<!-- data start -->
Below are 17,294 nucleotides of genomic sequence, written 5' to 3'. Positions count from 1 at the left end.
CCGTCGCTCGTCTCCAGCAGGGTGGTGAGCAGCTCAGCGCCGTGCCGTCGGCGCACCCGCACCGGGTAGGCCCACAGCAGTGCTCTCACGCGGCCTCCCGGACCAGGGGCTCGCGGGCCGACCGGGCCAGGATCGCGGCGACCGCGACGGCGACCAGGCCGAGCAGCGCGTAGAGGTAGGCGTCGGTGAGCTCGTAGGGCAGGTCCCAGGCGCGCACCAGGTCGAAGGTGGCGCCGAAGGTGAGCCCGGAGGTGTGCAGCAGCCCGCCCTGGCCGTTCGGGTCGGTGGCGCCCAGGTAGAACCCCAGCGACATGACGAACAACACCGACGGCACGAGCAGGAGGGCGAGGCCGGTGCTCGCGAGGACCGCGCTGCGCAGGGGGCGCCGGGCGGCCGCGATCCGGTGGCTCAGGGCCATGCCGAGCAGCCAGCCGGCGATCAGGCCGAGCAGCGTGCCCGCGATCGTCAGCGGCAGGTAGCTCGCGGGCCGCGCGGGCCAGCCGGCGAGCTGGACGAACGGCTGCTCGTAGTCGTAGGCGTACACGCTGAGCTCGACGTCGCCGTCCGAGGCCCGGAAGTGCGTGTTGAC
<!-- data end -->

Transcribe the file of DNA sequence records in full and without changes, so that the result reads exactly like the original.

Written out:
Below are 17,294 nucleotides of genomic sequence, written 5' to 3'. Positions count from 1 at the left end.
CCGTCGCTCGTCTCCAGCAGGGTGGTGAGCAGCTCAGCGCCGTGCCGTCGGCGCACCCGCACCGGGTAGGCCCACAGCAGTGCTCTCACGCGGCCTCCCGGACCAGGGGCTCGCGGGCCGACCGGGCCAGGATCGCGGCGACCGCGACGGCGACCAGGCCGAGCAGCGCGTAGAGGTAGGCGTCGGTGAGCTCGTAGGGCAGGTCCCAGGCGCGCACCAGGTCGAAGGTGGCGCCGAAGGTGAGCCCGGAGGTGTGCAGCAGCCCGCCCTGGCCGTTCGGGTCGGTGGCGCCCAGGTAGAACCCCAGCGACATGACGAACAACACCGACGGCACGAGCAGGAGGGCGAGGCCGGTGCTCGCGAGGACCGCGCTGCGCAGGGGGCGCCGGGCGGCCGCGATCCGGTGGCTCAGGGCCATGCCGAGCAGCCAGCCGGCGATCAGGCCGAGCAGCGTGCCCGCGATCGTCAGCGGCAGGTAGCTCGCGGGCCGCGCGGGCCAGCCGGCGAGCTGGACGAACGGCTGCTCGTAGTCGTAGGCGTACACGCTGAGCTCGACGTCGCCGTCCGAGGCCCGGAAGTGCGTGTTGAC